Chris Randall, Performance Coach, Haringey
How did you know about abob?
I knew a couple of men who were involved. They chatted to me about what abob do and it just seemed perfectly suited to what I was looking for at that time; the opportunity to develop myself and be of service to my local community was a huge attraction. I’ve always been aware of what’s going on in Haringey like the gangs and the stabbings, but I’d felt impotent to make a change. Abob gave me a means to step up and be involved in a positive way.
How was the rites of passage weekend for you?
I did it a year ago. It was freezing, it snowed and I loved every minute of it. I’d never been in a group of men where I could share shameful personal information and be witnessed, accepted and not judged. That was huge for me. It was my first real feeling of brotherhood and love from and for men in this way.
Did you become a mentor?
In Haringey, as well as the work with under 25s, we also invite more mature men involved in the criminal justice system to do the rites of passage weekends alongside the young men. They act as a bridge (when needed) between the mentors and the young men in Haringey and put a friendly arm around them literally and metaphorically.
They also go through the mentoring. I mentored one of the “uncles.” It was incredibly challenging, and I learnt a huge amount. I found out I really had no idea what men like this go through in their daily lives and mentoring this man introduced me to the awful reality. When there’s substance abuse, trying to turn up on time is almost impossible, there are so many other priorities. And the unemployment and what that means for their daily lives in terms of how to make money to live. I had to go through this experience for me to face up to the practicalities of these men’s lives. And then look at how abob can help to bridge that gap.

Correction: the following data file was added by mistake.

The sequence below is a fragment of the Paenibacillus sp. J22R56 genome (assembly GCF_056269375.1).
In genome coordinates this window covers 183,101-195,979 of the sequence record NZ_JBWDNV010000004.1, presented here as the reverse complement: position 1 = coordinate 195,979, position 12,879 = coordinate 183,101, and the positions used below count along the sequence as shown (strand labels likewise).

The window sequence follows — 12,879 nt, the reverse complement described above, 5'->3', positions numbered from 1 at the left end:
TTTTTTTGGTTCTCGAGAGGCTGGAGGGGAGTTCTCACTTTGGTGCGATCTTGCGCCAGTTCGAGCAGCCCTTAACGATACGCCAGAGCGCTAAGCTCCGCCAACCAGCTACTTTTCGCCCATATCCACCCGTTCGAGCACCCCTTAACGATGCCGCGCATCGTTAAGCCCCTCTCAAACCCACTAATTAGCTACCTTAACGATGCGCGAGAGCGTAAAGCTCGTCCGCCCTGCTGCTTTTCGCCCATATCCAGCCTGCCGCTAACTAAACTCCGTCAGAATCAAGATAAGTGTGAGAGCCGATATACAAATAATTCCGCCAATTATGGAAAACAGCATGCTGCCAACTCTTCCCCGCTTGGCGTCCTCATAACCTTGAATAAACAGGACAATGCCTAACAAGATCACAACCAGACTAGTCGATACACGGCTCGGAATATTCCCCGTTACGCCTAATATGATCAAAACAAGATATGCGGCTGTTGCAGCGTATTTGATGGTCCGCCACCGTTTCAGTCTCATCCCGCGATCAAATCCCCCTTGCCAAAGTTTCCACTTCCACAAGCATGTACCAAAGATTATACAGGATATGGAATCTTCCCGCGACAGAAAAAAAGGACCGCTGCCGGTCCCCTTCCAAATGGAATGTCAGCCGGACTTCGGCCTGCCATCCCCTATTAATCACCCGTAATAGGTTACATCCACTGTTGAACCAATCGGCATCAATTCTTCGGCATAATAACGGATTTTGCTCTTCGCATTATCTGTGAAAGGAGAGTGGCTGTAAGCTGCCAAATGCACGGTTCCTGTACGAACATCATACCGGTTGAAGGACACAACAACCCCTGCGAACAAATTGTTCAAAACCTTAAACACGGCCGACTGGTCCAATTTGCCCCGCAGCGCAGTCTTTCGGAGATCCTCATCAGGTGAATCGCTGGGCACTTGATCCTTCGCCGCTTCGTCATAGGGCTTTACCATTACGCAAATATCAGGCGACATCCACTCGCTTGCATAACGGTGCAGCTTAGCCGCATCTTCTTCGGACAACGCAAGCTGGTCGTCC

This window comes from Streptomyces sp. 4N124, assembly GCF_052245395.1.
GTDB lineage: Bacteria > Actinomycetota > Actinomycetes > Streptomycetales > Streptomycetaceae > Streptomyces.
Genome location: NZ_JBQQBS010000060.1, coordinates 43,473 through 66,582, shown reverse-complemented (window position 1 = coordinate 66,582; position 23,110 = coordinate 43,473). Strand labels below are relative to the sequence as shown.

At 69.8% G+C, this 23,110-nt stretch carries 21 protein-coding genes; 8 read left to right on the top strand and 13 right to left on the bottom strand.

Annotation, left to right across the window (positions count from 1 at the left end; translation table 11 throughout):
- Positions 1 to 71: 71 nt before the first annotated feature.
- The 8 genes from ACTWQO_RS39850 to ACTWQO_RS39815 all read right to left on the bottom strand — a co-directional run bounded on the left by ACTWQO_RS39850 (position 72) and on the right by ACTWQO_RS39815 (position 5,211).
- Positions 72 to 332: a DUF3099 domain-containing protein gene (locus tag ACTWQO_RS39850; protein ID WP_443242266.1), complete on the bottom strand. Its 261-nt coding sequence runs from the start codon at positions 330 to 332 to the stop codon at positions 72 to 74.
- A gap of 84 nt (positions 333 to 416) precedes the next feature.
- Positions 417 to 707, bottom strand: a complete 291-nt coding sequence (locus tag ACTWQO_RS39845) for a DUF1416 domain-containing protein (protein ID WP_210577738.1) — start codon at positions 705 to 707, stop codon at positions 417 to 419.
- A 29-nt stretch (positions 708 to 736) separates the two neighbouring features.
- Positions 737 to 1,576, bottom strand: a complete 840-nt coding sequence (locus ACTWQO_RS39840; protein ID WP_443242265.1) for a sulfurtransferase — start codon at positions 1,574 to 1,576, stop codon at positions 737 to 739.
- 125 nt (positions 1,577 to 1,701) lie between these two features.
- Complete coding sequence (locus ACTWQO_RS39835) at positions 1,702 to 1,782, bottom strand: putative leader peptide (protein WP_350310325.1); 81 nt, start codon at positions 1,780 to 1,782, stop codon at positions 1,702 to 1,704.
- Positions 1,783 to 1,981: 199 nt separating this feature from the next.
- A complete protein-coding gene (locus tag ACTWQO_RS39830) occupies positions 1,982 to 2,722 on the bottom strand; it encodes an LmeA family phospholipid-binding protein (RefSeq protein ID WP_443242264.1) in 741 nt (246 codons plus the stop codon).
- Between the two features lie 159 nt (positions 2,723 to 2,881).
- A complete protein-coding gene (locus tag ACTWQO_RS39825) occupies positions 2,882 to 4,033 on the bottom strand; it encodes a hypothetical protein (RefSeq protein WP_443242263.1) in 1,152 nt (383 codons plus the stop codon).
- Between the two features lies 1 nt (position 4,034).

Those of us mentoring formed a mentor support group which helped enormously. Also, taking a very pragmatic approach to what was possible to achieve. Our work is to support these uncles and the young men to becoming more responsible for their own lives. It is their journey to go on and find a way through and our role is to support them in their decisions and choices.
How big is the weekly circle in Haringey?
There are around 12 men who come regularly but this can often swell to 20 because we have around 40 men on our books. We’re talking at present about how to encourage young men to come, and this will mean creating roles for the older mentor men to engage much more closely with the places young men congregate in Haringey.
As an example, we’re forming better links with care leavers, boxing gyms and sports coaches (alongside existing relationships with probabtion) in the borough so that we can reach out to men in this way. We also want to develop an ongoing relationship with one housing estate in Tottenham.
Everything we do is linked to a clear intention to put the needs of the young men in Haringey first, and how we can do that in a way that also supports the needs of the wider community.
How do you see the future for Haringey abob?
We’ve just spent the last 6 months getting really clear on our vision for Haringey abob; over the next 2 years we want to engage much more closely with the young men in the borough, become much more agile and fast moving in the way that we support those young men and also draw into the mentor process as many of the local businesses and business leaders as possible.
Personally, I want to see a future where local employers in London choose to employ abob young men, because they are the best candidates for the job – irrespective of any criminal record they may have incurred in the past. That’s one of my intentions for the future. I want the young men to believe that they can fulfill whatever potential they wish.